Monday, 21 May 2018
The Forteresse de Salses:
a French chateau saved
after losing its military role
The Cathars left many castles Throughout Rousillon and Laguedoc, the hills are dotted with Cathar castles, built on rocky outcrops in the 12th century and places of refuge in the 13th century for a persecuted sect that was finally wiped out in the Albigensian Crusades launched by Pope Innocent III.
I saw many of these strongholds in the hills and mountains around Perpignan. However, instead of visiting the Cathar castles on my last day in the south of France, my friend Cathy took three of us to visit the Fort de Salses, also known as the Forteresse de Salses, an impressive and massive Catalan fortress 25 minutes from where she lives in Sainte Marie la Mer and 20 minutes from Perpignan, off the road to Narbonne.
The Fort de Salses does not stand out in the same way as the hilltop Cathar castles. Instead, this fortress is almost in a hole instead of being on a hill.
When we arrived, the only tour was in French, with some snatches of English. But even with my paucity of French, I could understand much of what the guide was saying and her introduction to the history of this place.
This architecturally magnificent building is not a typical French chateau. It was built by the Spanish strictly for military purposes, there are no elegant rooms or beautiful works of art. The chapel is virtually bare, and there are no galleries, furniture or tapestries on display.
Instead, what we saw is a testament to the ingenuity of the people who built it. Everything is carefully thought-out and designed from the ventilation to the water supply, plumbing and ventilation.
The Fort de Salses was built at the end of the 15th century to guard what was then the frontier between Spain and France. Its layout and architecture were innovative at the time and today they are a rare example of the transition between mediaeval castles and the fortresses of a later period.
The fortress was built between 1497 and 1504 by the Catholic monarchs of Spain, Queen Isabella I of Castile and King Ferdinand II of Aragon, with the purpose of defending the border with France, especially after the last French incursion had destroyed a nearby village.
Ferdinand and Isabella commissioned Francisco Rodriguez de Madrid, captain-general of the King’s Artillery, and the great Spanish architect and engineer, Francisco Ramiro Lopez, to design the fortress near the Castle of Leucate, built by the French almost a century earlier.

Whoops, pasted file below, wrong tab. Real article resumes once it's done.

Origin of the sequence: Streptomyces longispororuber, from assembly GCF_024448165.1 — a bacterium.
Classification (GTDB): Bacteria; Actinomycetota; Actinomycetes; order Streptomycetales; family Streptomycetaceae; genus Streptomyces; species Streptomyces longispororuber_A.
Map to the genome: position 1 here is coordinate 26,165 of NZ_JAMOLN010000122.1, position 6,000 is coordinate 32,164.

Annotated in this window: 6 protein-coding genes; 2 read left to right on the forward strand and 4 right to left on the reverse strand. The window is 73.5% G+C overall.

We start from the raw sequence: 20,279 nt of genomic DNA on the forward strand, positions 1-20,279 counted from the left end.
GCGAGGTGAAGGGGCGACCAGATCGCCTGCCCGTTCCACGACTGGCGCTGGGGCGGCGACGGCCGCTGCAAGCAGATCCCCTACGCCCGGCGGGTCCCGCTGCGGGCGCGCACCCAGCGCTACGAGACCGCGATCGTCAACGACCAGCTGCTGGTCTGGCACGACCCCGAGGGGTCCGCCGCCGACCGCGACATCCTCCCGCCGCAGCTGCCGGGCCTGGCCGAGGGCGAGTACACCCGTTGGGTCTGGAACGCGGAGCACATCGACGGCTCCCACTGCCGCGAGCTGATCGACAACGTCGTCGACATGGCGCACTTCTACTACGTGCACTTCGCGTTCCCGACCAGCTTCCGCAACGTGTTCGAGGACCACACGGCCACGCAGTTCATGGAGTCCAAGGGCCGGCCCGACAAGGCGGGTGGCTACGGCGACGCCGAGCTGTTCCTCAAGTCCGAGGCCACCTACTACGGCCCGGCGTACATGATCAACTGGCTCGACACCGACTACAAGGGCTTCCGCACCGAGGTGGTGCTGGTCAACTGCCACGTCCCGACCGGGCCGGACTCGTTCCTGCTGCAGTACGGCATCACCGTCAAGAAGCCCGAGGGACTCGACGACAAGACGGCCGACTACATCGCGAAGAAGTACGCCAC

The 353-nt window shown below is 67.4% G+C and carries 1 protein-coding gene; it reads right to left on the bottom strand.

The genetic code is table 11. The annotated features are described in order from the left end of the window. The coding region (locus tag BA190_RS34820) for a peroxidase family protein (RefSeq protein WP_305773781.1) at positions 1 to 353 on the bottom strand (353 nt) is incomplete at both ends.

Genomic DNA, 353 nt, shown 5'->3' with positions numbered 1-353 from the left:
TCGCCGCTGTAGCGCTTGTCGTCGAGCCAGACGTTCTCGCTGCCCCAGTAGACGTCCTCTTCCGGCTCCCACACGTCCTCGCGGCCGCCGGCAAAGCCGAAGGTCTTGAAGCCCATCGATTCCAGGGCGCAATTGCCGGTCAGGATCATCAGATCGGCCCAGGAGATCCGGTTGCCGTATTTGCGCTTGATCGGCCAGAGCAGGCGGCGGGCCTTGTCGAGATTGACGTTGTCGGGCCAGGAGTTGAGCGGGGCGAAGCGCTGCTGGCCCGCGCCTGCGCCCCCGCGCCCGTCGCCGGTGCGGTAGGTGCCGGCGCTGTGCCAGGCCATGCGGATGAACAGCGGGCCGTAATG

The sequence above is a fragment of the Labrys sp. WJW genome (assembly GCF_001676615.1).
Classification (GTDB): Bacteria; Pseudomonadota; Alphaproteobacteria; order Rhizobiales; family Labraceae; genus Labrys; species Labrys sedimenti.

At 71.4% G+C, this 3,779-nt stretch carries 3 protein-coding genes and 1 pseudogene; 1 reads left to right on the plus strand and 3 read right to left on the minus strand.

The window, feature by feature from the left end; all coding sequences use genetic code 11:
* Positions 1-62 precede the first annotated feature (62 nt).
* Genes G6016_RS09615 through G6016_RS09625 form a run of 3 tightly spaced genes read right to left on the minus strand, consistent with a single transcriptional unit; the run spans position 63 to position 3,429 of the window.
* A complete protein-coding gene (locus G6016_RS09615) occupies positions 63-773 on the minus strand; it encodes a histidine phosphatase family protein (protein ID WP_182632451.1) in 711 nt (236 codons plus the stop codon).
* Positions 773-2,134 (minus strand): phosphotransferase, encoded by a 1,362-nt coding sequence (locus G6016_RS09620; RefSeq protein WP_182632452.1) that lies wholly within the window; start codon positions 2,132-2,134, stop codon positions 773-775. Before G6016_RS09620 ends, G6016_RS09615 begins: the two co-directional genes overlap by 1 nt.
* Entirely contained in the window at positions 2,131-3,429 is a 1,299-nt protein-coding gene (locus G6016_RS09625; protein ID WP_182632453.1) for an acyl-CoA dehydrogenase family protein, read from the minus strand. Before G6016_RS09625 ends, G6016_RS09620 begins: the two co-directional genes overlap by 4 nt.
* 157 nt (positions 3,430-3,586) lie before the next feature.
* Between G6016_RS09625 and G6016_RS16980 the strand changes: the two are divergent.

The fortress stood at a strategic defensive position between Catalonia and France, and on a site with a source of spring water, which was important in the event of a siege. But the building project was costly, and consumed one-fifth of the Spanish crown’s annual budget.
Ramiro designed an innovative fortress that looks like a hybrid between a castle and a fortress, linking mediaeval military architecture and the modern style of fortification. They were inspired by the traditions of military building in Spain, Italy and Burgundy.
This new design of fortress was capable of resisting modern artillery, and could house a garrison of 1,500. It was designed on a massive scale – 110 by 84 metres – to deter potential attackers.
The fortress came under siege throughout the 16th and 17th centuries, with the first siege in 1503, a year before the building work was completed. A peace agreement between Charles V and Francis I in 1544 gave the fortress some good decades of relief and peace.
The Thirty Years’ War brought a change of ownership. During the last siege in 1639, the French captured the fortress after 40 days of resistance by the Spanish. The Spanish recaptured the castle in 1640, but it was finally claimed for the French crown, along with neighbouring Perpignan in 1642 and has remained a French possession ever since.
Within less than 20 years, the two kingdoms signed a new peace agreement, and with the Treaty of the Pyrenees in 1659. Under the treaty, Rousillon became French and the Spanish border was pushed south to the Pyrenees. The castle was left in the middle of French territory, but without any military function or strategic role.
The chapel was dedicated to Saint Sebastian, and although it is bare today apart from the former altar and pulpit, the altar bears the emblem of the Louis XIV as the ‘Sun King.’
The guided tour brought us through the parade ground, along the parapets and the towers, and into the governor’s chamber, the dining room, the inner courtyard, the stores and the stables.
After the end of the war, the local governments asked the French king for permission to demolish fortresses that were useless and costly to maintain. The French-built Castle of Leucate was demolished in 1664, but the higher cost of demolishing the Spanish-built Salses saved the structure from destruction and oblivion.
Louis XIV turned the castle into a prison in 1682-1683. His military engineer, Sébastien Le Prestre de Vauban (1633-1707), had refortified the Palace of the Kings of Majorca in Perpginan. At first, Vauban proposed demolishing the fortress, but this proved to be too costly a project, and he began partially restoring it between 1691 and 1700.
After serving as a gunpowder magazine, a prison, and and infantry garrison in its post-war life, the Château de Salses was listed as a French historical monument in 1886 and decommissioned as a fort three years later, saving the fortress from destruction.
The Forteresse de Salses was handed over to the Department of Fine Arts in 1930, and then to the Ministry of Culture’s Heritage Department.
During the Spanish Civil War, the fort was used as a refuge. Since 2000, a number of well-known artists have created works for the fortress. Today, the Château de Salses house the Museum of History of Salses, and is visited by about 100,000 people each year.